Balanced Microphone Preamplifier Circuit Diagram


A Balanced Microphone Preamplifier is a device used to amplify the signal from a microphone before it is passed on and onward. It is essentially the first step in the audio chain and provides superior noise reduction by virtue of its “balanced” operation – an asymmetrical configuration that reduces signal-to-noise ratio, though slightly reduces the level of sensitivity. The Balanced Microphone Preamplifier Circuit works with both dynamic and condenser microphones for improved clarity and accuracy, adding definition to the overall sound, or allowing for further manipulation downstream. Additionally, when cranked up to higher levels this preamp creates a pleasant saturation effect; adding subtle color to your recordings.

Circuit Diagram

of Balanced Microphone Preamplifier Circuit

Balanced Microphone Preamplifier Circuit Diagram

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Working Explanation

of Balanced Microphone Preamplifier Circuit

The preamplifier is intended for use with moving coil (MC) microphones with an impedance of up to 200 ohms and balanced terminals. It’s far a reasonably easy layout, which will also be considered as a single-stage instrument amplifier based on a kind of NE5534 op-amp.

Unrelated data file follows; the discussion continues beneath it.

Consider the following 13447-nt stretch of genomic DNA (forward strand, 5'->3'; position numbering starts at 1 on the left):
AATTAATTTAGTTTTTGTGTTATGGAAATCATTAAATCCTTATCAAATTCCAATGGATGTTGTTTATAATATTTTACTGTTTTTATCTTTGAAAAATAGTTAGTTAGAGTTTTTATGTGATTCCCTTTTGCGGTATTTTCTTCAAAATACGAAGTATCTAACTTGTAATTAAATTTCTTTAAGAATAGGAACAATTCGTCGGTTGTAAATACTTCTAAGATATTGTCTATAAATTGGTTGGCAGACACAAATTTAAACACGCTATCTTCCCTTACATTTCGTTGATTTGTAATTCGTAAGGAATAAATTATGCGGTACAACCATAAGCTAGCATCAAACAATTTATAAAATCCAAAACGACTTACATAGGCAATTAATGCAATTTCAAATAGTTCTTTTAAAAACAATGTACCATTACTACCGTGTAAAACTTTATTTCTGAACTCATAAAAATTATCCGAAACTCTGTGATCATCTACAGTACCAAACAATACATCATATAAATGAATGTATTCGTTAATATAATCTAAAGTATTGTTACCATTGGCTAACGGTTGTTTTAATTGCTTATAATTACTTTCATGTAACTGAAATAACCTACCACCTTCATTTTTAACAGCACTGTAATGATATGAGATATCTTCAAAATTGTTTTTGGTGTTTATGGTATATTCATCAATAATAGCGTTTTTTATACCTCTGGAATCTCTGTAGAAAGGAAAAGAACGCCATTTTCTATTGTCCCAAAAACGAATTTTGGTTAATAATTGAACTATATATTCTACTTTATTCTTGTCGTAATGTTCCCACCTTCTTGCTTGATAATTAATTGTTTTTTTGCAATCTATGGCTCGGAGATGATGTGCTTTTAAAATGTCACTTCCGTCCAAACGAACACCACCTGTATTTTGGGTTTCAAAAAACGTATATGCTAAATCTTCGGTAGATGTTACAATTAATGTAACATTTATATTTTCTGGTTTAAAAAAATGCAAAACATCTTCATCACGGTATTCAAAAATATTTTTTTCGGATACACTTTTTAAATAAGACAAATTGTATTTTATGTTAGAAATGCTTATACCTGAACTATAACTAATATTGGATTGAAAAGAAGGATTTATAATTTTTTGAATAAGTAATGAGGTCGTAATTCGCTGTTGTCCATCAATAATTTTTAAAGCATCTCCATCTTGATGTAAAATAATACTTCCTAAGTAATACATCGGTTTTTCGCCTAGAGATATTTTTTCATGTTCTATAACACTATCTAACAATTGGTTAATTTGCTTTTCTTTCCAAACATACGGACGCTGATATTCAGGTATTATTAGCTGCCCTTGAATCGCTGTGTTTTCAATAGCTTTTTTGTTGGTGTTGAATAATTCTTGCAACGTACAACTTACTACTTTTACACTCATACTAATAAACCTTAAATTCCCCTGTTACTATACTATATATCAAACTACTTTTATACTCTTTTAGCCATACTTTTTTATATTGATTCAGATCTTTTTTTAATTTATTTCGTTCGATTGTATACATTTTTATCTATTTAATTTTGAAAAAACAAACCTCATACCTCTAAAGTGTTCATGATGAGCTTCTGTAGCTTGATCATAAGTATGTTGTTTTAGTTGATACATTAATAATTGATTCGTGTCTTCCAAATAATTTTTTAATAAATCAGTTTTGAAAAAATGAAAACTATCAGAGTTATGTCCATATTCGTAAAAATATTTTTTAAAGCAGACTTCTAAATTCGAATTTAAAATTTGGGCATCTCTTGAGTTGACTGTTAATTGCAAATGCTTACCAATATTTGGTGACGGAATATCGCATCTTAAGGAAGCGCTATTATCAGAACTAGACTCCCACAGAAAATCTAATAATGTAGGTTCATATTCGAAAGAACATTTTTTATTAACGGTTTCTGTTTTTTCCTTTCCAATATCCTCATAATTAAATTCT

To achieve maximum common-mode rejection (CMR) with a balanced signal. The division ratios of the dividers (R1‚-R4 and R2-R5 respectively) at the inputs of the op-amp must be identical. Since this may be difficult to achieve in practice, a preset potentiometer, P1, is connected in series with R5. The preset enables the not unusual-mode rejection to be set optimally.

Capacitor c1‚ prevents any direct voltage on the input. Whilst resistor r7 guarantees the stability of the amplifier with capacitive loads. Resistor r3 prevents the amplifier from going into oscillation when the input is an open circuit. If the microphone cable is of affordable period. R3 is not important, since the parasitic capacitance of the cable guarantees the balance of the amplifier. It Should be noted, but, that r3 improves the cmr from >70 db to >80 db.

The performance of the preamplifier is very good. The THD+N (total harmonic distortion plus noise) is smaller than 0.1% with an input signal of 1 mV and a source impedance of 50 ohms. Under the same conditions, the signal-to-noise ratio is -62.5 dBA. With component values as specified, the gain of the amplifier is 50 dB (x316). After careful adjustment of P1‚ at 1 kHz, the CMR without R3 is 120 dB.

The supply voltage is ±15 V. The amplifier draws current at that voltage of about 5.5 mA. Observe the decoupling of the supply traces with l1‚, l2, c2-c5.

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